Â And of course, in the process here, we assume that vg_hat =0. All

Â independent inputs other than d_hat are set to 0.

Â You can solve the circuit here by noting that this voltage here is approximately 0,

Â which means that the primary side of this transformer is approximately 0.

Â And so the equivalent circuit model behaves simply,

Â as a controlled voltage source V d_hat

Â in series with inductor L and

Â the current of interest is iL_hat.

Â So you see here immediately that iL_hat

Â over d hat is going to be equal to V,

Â which is equal to the output voltage capital V=Vout.

Â 13:49

So Vout over sL, the impedance of the inductor in

Â series with that voltage source.

Â In the control loop, we have additional gains.

Â Rf and 1 over Vm, which is why we can say that the asymptotic behavior

Â of the uncompensated loop gain around the cross-over frequency

Â can be approximated as a simple expression as shown right here.

Â 14:42

Around the cross-over frequency, the behavior

Â is going to depend on the type of the current-loop compensator we select.

Â Remember, we have found that the uncompensated loop gain has a roll off of

Â minus 20 dB per decade around the cross-over frequency.

Â This is what makes it very easy to design a compensator around that response,

Â which is a simple PI or lag compensator shown right here.

Â In fact, we could go even for

Â a simple just proportional compensator if we wanted to do so.

Â But typically, we do employ a PI compensator with an inverted zero

Â in the numerator, because we want to make sure that the DC error in

Â the control loop is going to go to zero when the loop is well designed.

Â In addition to this inverted zero, we also typically place

Â a high-frequency pole in the response of the compensator.

Â And that pole is what brings in the low-pass nature to

Â the current-loop compensator and filters out switching ripple or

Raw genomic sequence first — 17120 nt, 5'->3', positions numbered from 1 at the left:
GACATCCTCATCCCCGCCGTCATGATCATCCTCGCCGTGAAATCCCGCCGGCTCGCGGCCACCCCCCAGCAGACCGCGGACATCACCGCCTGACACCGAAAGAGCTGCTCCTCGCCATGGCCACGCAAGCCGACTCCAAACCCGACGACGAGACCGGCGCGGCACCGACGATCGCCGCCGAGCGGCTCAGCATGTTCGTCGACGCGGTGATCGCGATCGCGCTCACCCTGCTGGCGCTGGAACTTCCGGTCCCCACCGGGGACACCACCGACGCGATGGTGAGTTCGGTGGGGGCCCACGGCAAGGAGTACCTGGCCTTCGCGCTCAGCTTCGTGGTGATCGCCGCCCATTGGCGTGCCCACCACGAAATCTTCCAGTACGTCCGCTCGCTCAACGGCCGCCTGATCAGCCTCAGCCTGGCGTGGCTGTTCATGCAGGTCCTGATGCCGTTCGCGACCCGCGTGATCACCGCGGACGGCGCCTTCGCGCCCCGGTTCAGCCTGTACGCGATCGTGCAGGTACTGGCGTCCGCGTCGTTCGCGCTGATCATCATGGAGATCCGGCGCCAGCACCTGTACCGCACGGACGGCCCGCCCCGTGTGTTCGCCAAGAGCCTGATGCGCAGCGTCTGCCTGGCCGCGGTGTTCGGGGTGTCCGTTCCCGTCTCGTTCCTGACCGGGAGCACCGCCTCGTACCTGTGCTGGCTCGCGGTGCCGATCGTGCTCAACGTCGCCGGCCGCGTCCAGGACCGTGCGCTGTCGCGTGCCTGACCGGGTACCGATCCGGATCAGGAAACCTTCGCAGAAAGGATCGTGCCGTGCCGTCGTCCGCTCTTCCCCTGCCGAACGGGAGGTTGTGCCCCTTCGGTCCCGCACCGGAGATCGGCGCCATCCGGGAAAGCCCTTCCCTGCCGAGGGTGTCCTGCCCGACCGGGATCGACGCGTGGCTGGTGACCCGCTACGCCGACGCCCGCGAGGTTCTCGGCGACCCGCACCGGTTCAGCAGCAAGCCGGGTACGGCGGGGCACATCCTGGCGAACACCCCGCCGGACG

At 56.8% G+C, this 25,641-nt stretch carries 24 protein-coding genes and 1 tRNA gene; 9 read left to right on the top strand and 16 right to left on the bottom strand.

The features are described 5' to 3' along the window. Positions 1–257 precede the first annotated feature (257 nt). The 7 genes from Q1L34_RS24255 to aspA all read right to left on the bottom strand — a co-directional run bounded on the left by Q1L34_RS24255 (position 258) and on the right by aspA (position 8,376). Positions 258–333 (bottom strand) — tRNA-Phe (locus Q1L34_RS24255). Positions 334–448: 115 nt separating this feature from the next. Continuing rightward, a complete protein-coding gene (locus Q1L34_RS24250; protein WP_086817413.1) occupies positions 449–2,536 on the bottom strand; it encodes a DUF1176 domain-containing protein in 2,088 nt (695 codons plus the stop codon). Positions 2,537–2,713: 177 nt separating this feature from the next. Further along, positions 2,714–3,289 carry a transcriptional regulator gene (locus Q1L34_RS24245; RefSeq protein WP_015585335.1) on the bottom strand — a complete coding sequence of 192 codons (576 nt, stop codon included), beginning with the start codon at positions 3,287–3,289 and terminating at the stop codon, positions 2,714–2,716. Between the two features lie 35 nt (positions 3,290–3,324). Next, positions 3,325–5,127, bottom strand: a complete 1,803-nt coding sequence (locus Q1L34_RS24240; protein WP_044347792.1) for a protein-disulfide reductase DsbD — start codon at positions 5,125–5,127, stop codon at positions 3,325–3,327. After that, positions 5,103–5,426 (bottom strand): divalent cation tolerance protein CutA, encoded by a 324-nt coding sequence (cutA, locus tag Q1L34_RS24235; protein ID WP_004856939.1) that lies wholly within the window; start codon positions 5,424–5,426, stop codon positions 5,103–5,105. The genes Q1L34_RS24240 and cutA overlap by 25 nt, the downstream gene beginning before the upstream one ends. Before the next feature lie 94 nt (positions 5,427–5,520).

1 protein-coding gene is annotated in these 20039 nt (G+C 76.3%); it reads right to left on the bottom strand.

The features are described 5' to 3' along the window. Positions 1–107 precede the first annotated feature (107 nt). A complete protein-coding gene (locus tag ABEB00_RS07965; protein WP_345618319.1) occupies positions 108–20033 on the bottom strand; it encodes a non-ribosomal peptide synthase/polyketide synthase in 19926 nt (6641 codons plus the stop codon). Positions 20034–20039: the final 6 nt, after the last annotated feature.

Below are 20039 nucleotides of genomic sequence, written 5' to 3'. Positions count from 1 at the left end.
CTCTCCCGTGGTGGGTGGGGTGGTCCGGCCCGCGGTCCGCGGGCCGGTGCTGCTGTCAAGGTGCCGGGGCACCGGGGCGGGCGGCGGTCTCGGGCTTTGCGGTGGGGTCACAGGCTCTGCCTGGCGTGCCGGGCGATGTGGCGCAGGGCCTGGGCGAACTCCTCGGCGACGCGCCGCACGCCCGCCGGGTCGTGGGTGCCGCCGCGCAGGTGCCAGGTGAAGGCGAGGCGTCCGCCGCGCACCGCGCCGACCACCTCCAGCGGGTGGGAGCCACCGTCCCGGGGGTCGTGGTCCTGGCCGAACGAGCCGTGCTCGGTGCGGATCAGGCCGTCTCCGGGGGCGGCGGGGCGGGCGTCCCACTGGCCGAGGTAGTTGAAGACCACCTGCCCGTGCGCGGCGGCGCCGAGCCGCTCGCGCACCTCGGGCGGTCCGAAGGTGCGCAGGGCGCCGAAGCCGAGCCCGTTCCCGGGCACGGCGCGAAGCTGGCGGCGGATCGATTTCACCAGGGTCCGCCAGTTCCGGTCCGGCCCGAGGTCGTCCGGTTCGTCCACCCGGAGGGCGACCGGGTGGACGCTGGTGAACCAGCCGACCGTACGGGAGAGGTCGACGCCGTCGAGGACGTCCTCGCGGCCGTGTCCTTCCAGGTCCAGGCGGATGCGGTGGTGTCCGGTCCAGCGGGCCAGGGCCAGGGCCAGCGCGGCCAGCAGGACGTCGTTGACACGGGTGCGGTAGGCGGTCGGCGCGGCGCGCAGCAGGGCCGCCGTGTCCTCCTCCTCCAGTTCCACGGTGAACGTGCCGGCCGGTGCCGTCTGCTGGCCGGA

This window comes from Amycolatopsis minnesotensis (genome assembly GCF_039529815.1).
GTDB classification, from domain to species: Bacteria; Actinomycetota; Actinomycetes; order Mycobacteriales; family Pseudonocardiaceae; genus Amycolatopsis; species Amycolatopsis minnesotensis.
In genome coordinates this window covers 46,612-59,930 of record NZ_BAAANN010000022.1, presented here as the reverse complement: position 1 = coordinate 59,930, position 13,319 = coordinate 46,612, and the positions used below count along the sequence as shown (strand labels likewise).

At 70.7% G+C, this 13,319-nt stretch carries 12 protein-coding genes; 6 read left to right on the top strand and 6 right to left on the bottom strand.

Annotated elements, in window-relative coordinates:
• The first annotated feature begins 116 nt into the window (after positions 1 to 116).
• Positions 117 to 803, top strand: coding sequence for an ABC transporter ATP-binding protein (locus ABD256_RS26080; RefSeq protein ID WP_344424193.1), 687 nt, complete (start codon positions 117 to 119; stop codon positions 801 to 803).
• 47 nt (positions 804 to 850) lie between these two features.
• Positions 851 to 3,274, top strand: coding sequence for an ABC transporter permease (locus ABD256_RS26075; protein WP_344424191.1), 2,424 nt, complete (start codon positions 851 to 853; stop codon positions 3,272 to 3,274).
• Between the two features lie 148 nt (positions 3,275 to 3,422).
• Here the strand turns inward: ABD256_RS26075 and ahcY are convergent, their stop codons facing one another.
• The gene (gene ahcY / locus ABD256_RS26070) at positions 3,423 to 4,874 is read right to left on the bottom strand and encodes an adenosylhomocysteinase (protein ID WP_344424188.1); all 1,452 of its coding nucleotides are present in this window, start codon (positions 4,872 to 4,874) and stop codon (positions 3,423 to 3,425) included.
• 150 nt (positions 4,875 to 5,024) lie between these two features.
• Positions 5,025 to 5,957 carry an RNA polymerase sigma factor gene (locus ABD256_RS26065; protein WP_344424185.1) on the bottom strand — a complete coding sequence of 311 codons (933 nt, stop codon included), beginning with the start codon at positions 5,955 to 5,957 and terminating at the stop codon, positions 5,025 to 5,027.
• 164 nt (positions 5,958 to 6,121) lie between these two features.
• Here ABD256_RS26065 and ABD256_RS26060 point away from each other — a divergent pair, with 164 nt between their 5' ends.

Â any noise associated with sensing the current in the switching power converter.

Â So, a most typical compensator in the current control loop is of this type.

Â Again, Gcm, this gain is going to be selected, so

Â that we position the cross-over frequency where we want.

Â And then the zero and the pole, inverted zero and the pole, those are placed

Â around the cross-over frequency to obtain an adequate amount of phase margin and

Â to make sure that our loop is stable and well behaved.

Â 16:57

And so we can conclude that around the cross-over frequency, importantly, the loop gain

Â is a simple constant over s, and that constant can be moved up and

Â down by the choice of G sub cm in order to position the crossover frequency or

Â the frequency where the magnitude of Ti is equal to 0db wherever we like.

Â And that's exactly how we choose Gcm.

Â 18:15

Positioning fz lower and fp higher will result in a higher,

Â or larger amount of phase margin

Â but the filtering of the high frequency noise would then be compromised

Â on the high frequency end and we would have a narrower

Â range of frequencies where our loop gain is very large on the lower frequency end.

Â So as a compromise we choose this factor of 2.5.

Â Typically you can choose that factor to be anywhere between, let's say, 2 and 5 for

Â where to place the zero frequency below the crossover frequency and

Â where to place the pole frequency above the desired crossover frequency.

Â With this particular choice,

Â we get a phase margin of about 46 degrees which meets the objective.

Â The last step is to implement the PI (lag) compensator and

Â the typical op-amp based implementation is shown right here.

Â It is quite simple.

Â The reference value for the control input is brought to

Â the plus input of the op-amp, around the op-amp a circuit is constructed

Â by having a resistance of R1 in front from the sensed value

Â of the current of interest to the negative input of the op-amp and

Â in the feedback circuit, we have an RC network that gives us the ability

Â to position the inverted zero and the additional high frequency pole.

Â 20:19

The zero frequency is determined by the values of R2 and C2,

Â it's right here and the pole frequency is determined by the values

Â of C3 and R2 and that is the expression that we have right here.

Â And you can verify that with these numerical values that are shown right here

Â we get the zero, pole and

Â the gain values that are very close to the values that we have computed.

Â